TrueGotham’s Mini-Hiatus and Manhattan Market Snapshot

In March, TrueGotham will celebrate 2 years in the blogosphere and if I do say so myself, "we’ve come a long way baby!"  Having said that, yesterday and Monday were the first back to back weekdays of silence on Truegotham since its inception and I don’t plan on making a habit of that.  The impetus for the silence…well…LIFE!   I spent Monday in Baltimore for one of my dearest childhood friend’s father’s funeral.  Why do we wait for Weddings and Funerals to reconnect with people who mean so much to us?  Yesterday, I had the pleasure of spending the day with my son and daughter as the three of us helped to "train" their new nanny.  No time to blog…at all.  For those who are saying to themselves, "Who cares?" I offer you a quick anecdotal snapshot of what seems to be going on in today’s Manhattan real estate market:

  • The phones have definitely quieted down from buyers in the sub $3M market as interest rates have climbed almost a full point in the past 4 weeks.  Many experts including our very own Dan Shlufman suspect that interest rates will come down again in the coming weeks.
  • We remain incredibly busy with Co-op Board applications and contracts for the deal flow that took place in February but new business is coming more slowly.  I typically have between 5 and 20 exclusive properties/sellers that I’m representing at any given time and I currently have 2.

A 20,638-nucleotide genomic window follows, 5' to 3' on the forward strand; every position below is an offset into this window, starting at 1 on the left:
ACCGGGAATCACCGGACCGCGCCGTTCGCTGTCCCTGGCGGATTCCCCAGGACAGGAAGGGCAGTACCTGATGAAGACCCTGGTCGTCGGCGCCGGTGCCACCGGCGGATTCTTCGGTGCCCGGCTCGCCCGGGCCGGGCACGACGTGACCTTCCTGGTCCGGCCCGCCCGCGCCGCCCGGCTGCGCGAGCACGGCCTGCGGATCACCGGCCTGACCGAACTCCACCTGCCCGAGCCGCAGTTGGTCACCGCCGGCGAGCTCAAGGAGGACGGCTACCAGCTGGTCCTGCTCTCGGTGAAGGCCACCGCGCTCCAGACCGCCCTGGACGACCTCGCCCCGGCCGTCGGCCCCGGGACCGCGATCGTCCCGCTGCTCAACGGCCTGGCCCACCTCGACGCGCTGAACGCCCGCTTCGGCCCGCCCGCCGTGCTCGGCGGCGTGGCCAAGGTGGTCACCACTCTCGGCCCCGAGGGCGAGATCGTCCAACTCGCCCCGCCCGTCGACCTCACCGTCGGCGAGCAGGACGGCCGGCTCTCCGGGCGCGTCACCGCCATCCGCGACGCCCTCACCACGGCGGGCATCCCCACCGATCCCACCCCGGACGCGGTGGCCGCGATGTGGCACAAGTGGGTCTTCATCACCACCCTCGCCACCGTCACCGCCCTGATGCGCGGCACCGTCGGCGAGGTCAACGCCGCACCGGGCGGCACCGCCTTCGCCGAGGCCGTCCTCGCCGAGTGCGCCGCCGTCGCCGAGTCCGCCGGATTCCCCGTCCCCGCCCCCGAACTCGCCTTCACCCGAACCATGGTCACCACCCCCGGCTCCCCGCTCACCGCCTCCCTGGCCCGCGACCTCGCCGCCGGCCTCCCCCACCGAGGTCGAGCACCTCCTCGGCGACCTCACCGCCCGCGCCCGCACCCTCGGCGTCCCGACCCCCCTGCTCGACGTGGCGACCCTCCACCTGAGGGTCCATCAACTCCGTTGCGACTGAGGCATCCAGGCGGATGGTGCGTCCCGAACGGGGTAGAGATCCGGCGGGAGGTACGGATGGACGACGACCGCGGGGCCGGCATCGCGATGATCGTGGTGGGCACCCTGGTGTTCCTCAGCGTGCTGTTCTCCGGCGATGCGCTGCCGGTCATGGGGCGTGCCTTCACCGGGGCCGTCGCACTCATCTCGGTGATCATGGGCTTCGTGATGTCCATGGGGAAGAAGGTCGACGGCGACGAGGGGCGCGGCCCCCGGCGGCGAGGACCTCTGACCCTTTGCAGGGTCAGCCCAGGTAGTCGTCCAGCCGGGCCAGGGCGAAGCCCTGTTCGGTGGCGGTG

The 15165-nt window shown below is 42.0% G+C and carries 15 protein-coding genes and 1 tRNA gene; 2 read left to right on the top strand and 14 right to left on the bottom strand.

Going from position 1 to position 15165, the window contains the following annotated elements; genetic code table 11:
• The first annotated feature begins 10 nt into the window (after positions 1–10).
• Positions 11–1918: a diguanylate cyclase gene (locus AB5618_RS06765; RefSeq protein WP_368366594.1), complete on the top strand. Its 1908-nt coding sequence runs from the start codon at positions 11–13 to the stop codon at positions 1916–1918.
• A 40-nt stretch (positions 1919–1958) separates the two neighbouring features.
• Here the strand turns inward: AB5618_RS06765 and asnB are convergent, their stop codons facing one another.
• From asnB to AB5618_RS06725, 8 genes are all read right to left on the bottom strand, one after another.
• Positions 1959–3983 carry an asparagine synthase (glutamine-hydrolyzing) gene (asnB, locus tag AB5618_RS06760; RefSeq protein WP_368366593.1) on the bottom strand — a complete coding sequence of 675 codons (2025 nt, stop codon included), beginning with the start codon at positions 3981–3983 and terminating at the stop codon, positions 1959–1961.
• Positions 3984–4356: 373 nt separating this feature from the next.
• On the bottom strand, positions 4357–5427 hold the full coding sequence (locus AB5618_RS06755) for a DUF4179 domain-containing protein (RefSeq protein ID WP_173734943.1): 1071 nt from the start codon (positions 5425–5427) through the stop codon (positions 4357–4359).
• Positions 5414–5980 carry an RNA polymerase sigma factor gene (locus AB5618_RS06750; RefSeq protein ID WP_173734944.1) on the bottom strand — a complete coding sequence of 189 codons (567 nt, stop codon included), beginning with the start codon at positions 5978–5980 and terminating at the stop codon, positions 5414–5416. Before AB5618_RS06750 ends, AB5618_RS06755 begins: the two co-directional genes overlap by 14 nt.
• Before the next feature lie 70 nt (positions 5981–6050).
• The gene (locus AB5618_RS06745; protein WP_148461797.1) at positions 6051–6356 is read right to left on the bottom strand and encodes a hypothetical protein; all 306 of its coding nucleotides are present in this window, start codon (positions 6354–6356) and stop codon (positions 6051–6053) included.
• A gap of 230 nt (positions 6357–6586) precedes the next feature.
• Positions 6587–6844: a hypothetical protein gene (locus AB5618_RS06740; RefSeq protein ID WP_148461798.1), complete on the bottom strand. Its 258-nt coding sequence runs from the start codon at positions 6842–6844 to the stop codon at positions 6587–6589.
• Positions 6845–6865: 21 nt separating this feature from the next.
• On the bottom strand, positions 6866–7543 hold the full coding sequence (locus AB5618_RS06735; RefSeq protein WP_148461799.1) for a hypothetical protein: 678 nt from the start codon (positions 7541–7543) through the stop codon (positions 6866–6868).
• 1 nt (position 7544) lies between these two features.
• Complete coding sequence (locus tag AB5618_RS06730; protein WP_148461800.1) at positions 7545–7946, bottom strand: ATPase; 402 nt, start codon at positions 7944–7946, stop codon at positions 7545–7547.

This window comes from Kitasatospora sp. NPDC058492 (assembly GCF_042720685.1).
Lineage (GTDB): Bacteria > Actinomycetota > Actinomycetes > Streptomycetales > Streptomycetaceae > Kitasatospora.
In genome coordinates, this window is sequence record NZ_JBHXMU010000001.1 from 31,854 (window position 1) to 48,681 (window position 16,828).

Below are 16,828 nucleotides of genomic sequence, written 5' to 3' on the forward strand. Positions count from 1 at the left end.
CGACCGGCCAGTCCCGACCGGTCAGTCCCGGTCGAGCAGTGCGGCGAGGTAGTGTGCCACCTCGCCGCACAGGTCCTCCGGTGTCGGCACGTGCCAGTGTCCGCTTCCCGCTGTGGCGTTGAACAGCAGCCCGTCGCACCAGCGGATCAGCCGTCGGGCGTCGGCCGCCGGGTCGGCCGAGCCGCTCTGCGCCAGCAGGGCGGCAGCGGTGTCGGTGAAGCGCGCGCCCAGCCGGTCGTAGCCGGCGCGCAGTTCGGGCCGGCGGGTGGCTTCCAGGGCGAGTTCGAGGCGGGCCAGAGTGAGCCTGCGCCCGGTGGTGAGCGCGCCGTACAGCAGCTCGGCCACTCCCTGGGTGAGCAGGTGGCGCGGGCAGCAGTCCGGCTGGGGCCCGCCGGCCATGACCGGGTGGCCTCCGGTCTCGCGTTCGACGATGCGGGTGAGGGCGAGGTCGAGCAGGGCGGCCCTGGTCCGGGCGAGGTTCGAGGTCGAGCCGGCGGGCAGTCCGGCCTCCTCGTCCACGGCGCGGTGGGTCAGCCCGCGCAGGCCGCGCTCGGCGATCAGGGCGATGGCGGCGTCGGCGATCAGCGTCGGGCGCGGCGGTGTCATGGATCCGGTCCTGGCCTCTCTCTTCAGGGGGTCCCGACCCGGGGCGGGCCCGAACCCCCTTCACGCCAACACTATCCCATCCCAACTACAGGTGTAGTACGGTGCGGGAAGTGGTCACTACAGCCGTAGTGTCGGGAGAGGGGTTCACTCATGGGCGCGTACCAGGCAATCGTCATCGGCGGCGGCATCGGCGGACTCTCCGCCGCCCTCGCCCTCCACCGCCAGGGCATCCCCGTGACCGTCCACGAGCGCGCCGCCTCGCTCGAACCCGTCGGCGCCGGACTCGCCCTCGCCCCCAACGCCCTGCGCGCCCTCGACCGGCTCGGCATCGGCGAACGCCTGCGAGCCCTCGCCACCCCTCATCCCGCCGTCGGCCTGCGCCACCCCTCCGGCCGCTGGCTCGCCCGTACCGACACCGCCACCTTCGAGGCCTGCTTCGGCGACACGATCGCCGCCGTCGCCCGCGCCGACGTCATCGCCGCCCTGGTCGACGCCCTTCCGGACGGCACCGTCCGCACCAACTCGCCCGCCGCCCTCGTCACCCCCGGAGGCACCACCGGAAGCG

• Relative to the same period last year, I am definitely seeing a slower market with fewer transactions taking place.  No great dips in prices yet but fewer buyers.
  • Inventory remains very tight causing less impact to the decrease in the number of buyers.
  • I experienced the first ramifications in my business of the sub-prime meltdown as tighter lending standards across the board for all borrowers slow deal flow (ex. Chase generated a commitment letter for a purchaser of mine who has twice the purchase price of the apartment in liquid assets that made the sale of their current apartment a condition of fulfilling requirements to procure the mortgage…this would NEVER have happened this time last year but I’m happy to report that Chase is removing that contingency at the borrower’s request.  It still has delayed the purchase process.)

So the Manhattan real estate market remains stable and continues to churn but not nearly at the pace that I experienced this same period last year.  I would love to hear from sellers, buyers and colleagues regarding their experiences in today’s marketplace.

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